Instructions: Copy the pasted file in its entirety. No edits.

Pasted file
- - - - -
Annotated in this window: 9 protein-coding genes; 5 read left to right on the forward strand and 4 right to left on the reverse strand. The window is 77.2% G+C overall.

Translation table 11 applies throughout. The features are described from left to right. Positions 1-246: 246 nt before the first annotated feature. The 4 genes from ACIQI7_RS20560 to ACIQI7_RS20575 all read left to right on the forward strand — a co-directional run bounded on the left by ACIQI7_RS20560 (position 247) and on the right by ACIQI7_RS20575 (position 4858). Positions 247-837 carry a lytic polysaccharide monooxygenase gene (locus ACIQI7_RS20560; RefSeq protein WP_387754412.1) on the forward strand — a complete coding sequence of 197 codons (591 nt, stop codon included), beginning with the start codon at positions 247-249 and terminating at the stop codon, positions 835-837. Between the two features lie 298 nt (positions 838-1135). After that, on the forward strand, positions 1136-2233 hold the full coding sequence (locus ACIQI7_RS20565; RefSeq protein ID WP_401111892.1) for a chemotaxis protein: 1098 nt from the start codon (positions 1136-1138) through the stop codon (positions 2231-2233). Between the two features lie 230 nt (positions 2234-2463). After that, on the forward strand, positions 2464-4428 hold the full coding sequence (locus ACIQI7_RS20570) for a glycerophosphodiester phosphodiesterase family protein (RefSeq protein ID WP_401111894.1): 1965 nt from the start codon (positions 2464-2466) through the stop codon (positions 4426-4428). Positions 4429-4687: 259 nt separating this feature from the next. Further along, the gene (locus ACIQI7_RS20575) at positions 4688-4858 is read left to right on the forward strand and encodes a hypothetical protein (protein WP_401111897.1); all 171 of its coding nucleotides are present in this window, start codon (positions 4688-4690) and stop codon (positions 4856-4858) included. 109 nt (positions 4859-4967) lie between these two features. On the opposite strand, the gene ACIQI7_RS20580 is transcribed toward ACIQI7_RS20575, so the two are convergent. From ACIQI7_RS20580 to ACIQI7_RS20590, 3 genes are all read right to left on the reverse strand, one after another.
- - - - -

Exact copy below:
Annotated in this window: 9 protein-coding genes; 5 read left to right on the forward strand and 4 right to left on the reverse strand. The window is 77.2% G+C overall.

Translation table 11 applies throughout. The features are described from left to right. Positions 1-246: 246 nt before the first annotated feature. The 4 genes from ACIQI7_RS20560 to ACIQI7_RS20575 all read left to right on the forward strand — a co-directional run bounded on the left by ACIQI7_RS20560 (position 247) and on the right by ACIQI7_RS20575 (position 4858). Positions 247-837 carry a lytic polysaccharide monooxygenase gene (locus ACIQI7_RS20560; RefSeq protein WP_387754412.1) on the forward strand — a complete coding sequence of 197 codons (591 nt, stop codon included), beginning with the start codon at positions 247-249 and terminating at the stop codon, positions 835-837. Between the two features lie 298 nt (positions 838-1135). After that, on the forward strand, positions 1136-2233 hold the full coding sequence (locus ACIQI7_RS20565; RefSeq protein ID WP_401111892.1) for a chemotaxis protein: 1098 nt from the start codon (positions 1136-1138) through the stop codon (positions 2231-2233). Between the two features lie 230 nt (positions 2234-2463). After that, on the forward strand, positions 2464-4428 hold the full coding sequence (locus ACIQI7_RS20570) for a glycerophosphodiester phosphodiesterase family protein (RefSeq protein ID WP_401111894.1): 1965 nt from the start codon (positions 2464-2466) through the stop codon (positions 4426-4428). Positions 4429-4687: 259 nt separating this feature from the next. Further along, the gene (locus ACIQI7_RS20575) at positions 4688-4858 is read left to right on the forward strand and encodes a hypothetical protein (protein WP_401111897.1); all 171 of its coding nucleotides are present in this window, start codon (positions 4688-4690) and stop codon (positions 4856-4858) included. 109 nt (positions 4859-4967) lie between these two features. On the opposite strand, the gene ACIQI7_RS20580 is transcribed toward ACIQI7_RS20575, so the two are convergent. From ACIQI7_RS20580 to ACIQI7_RS20590, 3 genes are all read right to left on the reverse strand, one after another.